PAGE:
The admissibility of expert testimony under the standard set forth in Rule 702 is a question of law for the district court. When faced with a proffer of expert scientific testimony, the trial judge must make a preliminary determination, pursuant to Rule 104(a), whether the expert testimony satisfies the standard of "evidentiary reliability" established by the rule and will assist the trier of fact to understand or determine a fact in issue. Daubert v. Merrell Dow Pharmaceuticals, Inc., 509 U.S. 579, 592 (1993). Proper exercise of this "gatekeeping" role, as it has been further clarified by subsequent decisions of the Third Circuit Court of Appeals, entails the consideration of three basic requirements: (1) qualifications - whether the expert is qualified to speak with authority on a particular subject or issue; (2) reliability - whether the expert's methodology is sound and whether his or her opinion is supported by "good grounds;" and (3) fit - whether there is a relevant "connection between the scientific research or test result to be presented and particular disputed factual issues in the case." In re Paoli R.R. Yard PCB Litig., 35 F.3d 717, 741-743 (3d Cir. 1994) ("Paoli II") (citations omitted); see also, Oddi v. Ford Motor Co., 234 F.3d 136, 144-46 (3d Cir. 2000).
The first step in the Rule 702 inquiry directs the courts attention to whether the proposed expert witness has sufficient knowledge, skill, training, education, or experience to testify with authority on the particular subject matter or issue on which he or she proposes to opine. Paoli II, 35 F.3d at 741. The Third Circuit has "held that a broad range of knowledge, skills, and training" will qualify a witness as an expert and has, therefore, expressly "eschewed imposing overly rigorous requirements of expertise and [has] been satisfied with more general qualifications." Id. As such, the qualifications requirement has generally been liberally construed by courts in this district. Id.; Holbrook v. Lykes Bros. Steamship Co., Inc., 80 F.3d 777, 781 (3d Cir. 1996); Hammond v. International Harvester Co., 691 F.2d 646, 653 (3d Cir. 1982). Exclusion is, therefore, "improper simply because an expert does not have the most appropriate degree or training." Diaz v. Johnson Matthey, Inc., 893 F.Supp. 358, 372 (D.N.J. 1995) (Irenas, J.).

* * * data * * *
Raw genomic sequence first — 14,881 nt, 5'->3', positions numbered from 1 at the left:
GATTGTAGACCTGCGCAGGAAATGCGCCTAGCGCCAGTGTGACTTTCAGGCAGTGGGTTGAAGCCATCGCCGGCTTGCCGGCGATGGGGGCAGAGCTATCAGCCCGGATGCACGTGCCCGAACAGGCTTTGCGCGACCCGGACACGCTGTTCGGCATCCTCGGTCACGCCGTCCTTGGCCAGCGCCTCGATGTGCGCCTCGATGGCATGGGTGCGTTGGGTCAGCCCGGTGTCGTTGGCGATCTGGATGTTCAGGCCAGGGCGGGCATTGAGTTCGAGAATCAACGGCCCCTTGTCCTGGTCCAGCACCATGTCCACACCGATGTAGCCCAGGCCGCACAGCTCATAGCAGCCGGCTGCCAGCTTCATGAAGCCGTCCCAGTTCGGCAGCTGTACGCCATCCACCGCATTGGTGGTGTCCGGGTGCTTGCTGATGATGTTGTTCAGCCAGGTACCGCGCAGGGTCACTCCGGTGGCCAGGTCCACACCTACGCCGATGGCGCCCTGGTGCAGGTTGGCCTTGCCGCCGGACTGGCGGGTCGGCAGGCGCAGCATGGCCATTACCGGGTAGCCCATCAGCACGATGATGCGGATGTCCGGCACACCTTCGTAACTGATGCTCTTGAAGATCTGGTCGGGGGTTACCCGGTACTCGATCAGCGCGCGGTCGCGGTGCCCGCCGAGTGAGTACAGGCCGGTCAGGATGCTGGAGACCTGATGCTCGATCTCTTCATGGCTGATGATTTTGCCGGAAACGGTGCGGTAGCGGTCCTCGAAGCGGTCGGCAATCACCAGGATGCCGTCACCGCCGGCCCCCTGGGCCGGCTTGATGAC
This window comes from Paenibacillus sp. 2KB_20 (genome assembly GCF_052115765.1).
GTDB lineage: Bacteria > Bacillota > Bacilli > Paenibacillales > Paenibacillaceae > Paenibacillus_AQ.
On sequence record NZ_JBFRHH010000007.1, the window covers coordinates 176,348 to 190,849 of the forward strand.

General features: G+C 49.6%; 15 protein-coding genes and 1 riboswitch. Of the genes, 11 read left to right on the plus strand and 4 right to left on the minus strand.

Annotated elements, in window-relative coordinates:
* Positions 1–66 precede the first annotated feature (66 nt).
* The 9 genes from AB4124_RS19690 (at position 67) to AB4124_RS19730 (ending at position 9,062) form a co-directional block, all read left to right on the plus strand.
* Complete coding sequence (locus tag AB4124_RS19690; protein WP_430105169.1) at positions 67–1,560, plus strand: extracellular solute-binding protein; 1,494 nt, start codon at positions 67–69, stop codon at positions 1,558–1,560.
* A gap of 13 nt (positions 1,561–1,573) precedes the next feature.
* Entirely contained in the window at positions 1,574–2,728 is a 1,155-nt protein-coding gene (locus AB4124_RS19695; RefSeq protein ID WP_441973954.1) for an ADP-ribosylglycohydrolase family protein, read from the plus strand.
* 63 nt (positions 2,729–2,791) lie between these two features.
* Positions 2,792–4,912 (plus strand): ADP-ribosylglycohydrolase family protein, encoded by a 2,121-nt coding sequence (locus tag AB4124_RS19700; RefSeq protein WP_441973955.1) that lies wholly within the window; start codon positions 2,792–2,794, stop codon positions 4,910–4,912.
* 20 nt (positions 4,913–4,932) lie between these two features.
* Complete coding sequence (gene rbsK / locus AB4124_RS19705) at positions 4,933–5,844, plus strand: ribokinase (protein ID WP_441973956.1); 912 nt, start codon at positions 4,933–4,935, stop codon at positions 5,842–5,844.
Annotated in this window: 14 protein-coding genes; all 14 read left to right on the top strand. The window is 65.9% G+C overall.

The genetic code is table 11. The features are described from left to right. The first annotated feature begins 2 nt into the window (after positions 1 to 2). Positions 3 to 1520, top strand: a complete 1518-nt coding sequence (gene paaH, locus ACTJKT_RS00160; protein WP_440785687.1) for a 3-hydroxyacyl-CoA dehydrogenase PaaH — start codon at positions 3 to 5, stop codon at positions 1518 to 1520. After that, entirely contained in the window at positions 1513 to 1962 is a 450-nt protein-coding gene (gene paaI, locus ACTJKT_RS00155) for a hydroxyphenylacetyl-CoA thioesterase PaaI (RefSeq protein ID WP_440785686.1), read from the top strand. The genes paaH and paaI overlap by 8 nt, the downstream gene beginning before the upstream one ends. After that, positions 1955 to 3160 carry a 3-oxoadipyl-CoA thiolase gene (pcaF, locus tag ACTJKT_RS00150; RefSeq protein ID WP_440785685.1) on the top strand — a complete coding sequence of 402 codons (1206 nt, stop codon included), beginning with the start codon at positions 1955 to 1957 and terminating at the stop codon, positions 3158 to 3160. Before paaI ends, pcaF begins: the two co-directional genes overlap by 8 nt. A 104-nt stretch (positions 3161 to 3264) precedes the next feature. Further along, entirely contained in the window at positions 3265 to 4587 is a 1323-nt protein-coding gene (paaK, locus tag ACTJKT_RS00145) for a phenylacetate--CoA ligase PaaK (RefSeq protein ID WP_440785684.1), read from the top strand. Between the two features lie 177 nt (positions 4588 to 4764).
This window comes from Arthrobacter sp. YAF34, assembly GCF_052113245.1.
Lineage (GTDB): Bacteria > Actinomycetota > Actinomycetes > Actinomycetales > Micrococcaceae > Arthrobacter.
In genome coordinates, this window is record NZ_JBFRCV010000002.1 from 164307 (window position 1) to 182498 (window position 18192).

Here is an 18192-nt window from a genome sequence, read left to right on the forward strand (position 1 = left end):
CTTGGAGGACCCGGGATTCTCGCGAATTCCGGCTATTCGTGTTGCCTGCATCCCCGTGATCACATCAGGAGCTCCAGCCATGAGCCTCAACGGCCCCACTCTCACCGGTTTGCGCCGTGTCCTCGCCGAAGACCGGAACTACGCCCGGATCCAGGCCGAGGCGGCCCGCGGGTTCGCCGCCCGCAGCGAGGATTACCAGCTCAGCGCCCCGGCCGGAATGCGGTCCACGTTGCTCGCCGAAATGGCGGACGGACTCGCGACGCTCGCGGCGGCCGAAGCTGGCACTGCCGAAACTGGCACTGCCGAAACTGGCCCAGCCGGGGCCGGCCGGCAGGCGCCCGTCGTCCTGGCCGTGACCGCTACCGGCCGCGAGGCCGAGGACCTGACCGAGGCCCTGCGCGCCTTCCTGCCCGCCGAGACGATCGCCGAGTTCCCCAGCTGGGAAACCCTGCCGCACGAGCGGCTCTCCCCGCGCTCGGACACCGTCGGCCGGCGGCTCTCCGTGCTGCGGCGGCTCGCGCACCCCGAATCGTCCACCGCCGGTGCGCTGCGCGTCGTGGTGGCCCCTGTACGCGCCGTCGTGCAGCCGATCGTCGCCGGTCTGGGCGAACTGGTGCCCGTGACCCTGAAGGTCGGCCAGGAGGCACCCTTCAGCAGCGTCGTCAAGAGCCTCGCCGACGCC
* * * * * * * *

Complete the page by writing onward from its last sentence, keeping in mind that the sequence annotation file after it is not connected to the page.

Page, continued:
The linchpin of the Daubert/Paoli analysis is an evaluation of the "relevance and reliability" of the proposed expert testimony. See Daubert, 509 U.S. at 595. The inquiry into reliability requires a court to ensure that an expert's opinion is "based on the `methods and procedures of science' rather than on `subjective belief or unsupported speculation." Paoli II, 35 F.3d at 742 (citing Daubert, 509 U.S. at 590). In other words, the court must satisfy itself that the expert has "good grounds" for his or her opinion. Id. The Supreme Court, and the Third Circuit, have identified several factors to assist the court in determining whether a particular expert opinion is based on valid reasoning or methodology. These factors include: (1) whether a method consists of a testable hypothesis; (2) whether the method has been subject to peer review; (3) the known or potential rate of error; (4) the existence and maintenance of standards controlling the technique's operation; (5) whether the method is generally accepted; (6) the relationship of the technique to methods which have been established to be reliable; (7) the qualifications of the expert witness testifying based on the methodology; and (8) the non-judicial uses to which the method has been put. Paoli II, 35 F.3d at 742 n. 8. These factors are intended to serve only as "useful guideposts, not dispositive hurdles that a party must overcome in order to have expert testimony admitted." Heller v. Shaw Industries, Inc., 167 F.3d 146, 152 (3d Cir. 1999); see also, Daubert, 509 U.S. at 594 (emphasizing that the inquiry into the evidentiary reliability of expert testimony under Rule 702 is intended to be a "a flexible one" and that the list of enumerated factors is neither exclusive nor dispositive).